Today we’ll learn about Carnival in Spain. This holiday is deeply established in the Christian-Catholic world but is celebrated in such diverse places as Germany and Netherlands –whose populations are not mainly Catholic.
Carnivals are actually describable as a cultural manifestation that merged with Christianity. Regardless of its carefree spirit, the word “Carnival” would come from the Late Latin carne levare, which we’ll translate as “remove meat”. Certainly, fasting has to do with this, as Carnivals are followed by Lent, the 40-day-long period in which we observe the fasting of Jesus Christ in the desert, bouncing off temptation from Satan before he began his ministry. The Carnival reminds us of good and evil, light and darkness, winter and spring, constantly and eternally facing each other off.
SPANISH CARNIVAL COSTUMES
There is no unique costume when it comes to Carnival in Spain, but it may vary from region to region. Cadiz celebration-goers dress in colorful troubadour outfits, while in some other places, we find dancers who kind of resemble Brazilian garotas. What is definitely a tradition is the use of a costume that may as well take on more contemporary motives. In this, Carnivals keep their essence, since in their origins it was a “subversion of the establishment” event –therefore, hierarchies were momentarily “suspended” before they were “resumed” with the beginning of the new astronomical year, coming in along spring.
Now let’s take a closer look at some of the most important celebrations around Spain.
GRAN CANARIA CARNIVAL
The island hosts approximately 200,000 people. Mainly, they dwell around on the beaches of Las Palmas de Gran Canaria Carnival. This event blends the light-hearted mood of Cadiz with glamour and color.
The origins of this Carnival go back to the 15th century. After an interruption enforced by Franco’s regime, it was reinstated in 1976. In 1998, its first and most successful drag queen show took place. Now, this is a staple. The Cabalgata, which is the highlight parade of Gran Canaria Carnivals, goes a six-kilometer-long distance. Later, at Parque de Santa Catalina, the competition for the best Drag Queen is held.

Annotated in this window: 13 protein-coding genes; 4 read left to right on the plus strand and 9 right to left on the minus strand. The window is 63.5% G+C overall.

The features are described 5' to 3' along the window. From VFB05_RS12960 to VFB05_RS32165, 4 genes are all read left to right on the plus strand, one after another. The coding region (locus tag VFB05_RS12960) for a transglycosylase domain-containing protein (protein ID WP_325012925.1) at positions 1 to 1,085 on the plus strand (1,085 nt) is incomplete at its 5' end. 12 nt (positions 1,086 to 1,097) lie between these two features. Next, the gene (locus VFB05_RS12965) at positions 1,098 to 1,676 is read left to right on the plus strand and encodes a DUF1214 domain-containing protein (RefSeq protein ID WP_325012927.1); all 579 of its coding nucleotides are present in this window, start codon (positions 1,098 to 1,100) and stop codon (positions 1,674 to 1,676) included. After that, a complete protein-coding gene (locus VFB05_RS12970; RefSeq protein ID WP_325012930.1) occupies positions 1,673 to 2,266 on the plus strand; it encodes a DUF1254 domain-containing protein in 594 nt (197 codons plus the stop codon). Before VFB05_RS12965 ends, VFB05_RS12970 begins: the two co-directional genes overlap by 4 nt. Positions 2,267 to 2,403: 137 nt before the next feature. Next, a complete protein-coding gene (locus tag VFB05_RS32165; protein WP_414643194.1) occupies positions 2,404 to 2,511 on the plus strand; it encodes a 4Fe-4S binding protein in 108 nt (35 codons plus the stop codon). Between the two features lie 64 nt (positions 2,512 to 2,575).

The Carnival ends with the burning of a symbolic papier mâché sardine along with the grandeur of fireworks.
SANTA CRUZ DE TENERIFE CARNIVAL
In Santa Cruz the Carnival goes on for three weeks of partying, being as wild and huge as the festival that takes place in Sitges. Here, we can in all confidence set a comparison to the Rio Carnival as to style. You will find samba, feather headdresses, sparkly costumes, Carnival Queen, and Carnival Drag Queen!
As in its Gran Canaria counterpart, there will be a Gran Parada or Cabalgata surrounded by salsa and Latin music on the streets. You must be guessing it right if you think you will need to book in advance to secure a place.
Cádiz Carnival makes for a good example of a Carnival loaded with humor and inventiveness. In Spain, it is actually big and also one of the most entertaining. As we have already pointed out, troubadours in colorful costumes take the streets as they play music and sing. Music is likewise big in this Carnival, with songs taking on politicians and other personalities, plus all kinds of events taking place here and there.
The streets become outstandingly decorated, with competitions and fireworks almost every day. The parade is otherworldly, as lots of striking floats come to represent several sectors of the city. You need to take nothing too seriously during this Carnival.
Sitges is a great location not too far from Barcelona, with a regular train service, and its Carnival stands out in the sense that it is loud, flamboyant, and quite similar to the Rio Carnival. In fact, the LGBT community has a great presence here with the drag queen shows and their influence on Carnival’s street parties.
The most important parades in Sitges are the Parade of Extermination and the Parade of Debauchery. Over 2,000 participants and over 50 floats show up for festivities.
As in many other Carnivals, Sitges has its own rendition of the Burying of the Sardine.
Barcelona’s Carnival is not as spectacular or renowned as the likes of Sitges, Tenerife, or Cádiz, but it’s still a well-considered part of the festivity schedules for the capital of Catalonia. If you intend to go there, it sounds like a good idea to go during Carnival. Think about it based on your expectations, as there are a lot of parades going on in the city due to the dimensions of the city. There is a celebration per district.
We recommend that you head for the El Born district, with a drag queen horse-and-carriage parade and concerts. In this district, you can also attend the Battle of the Oranges (La Taronjada), where balloons and confetti are used in lieu of real oranges.
So, these are some suggestions in case you are pondering whether to visit a Carnival in Spain. The only thing left for us is to wish you a happy time there –we are positive you’ll have lots of fun.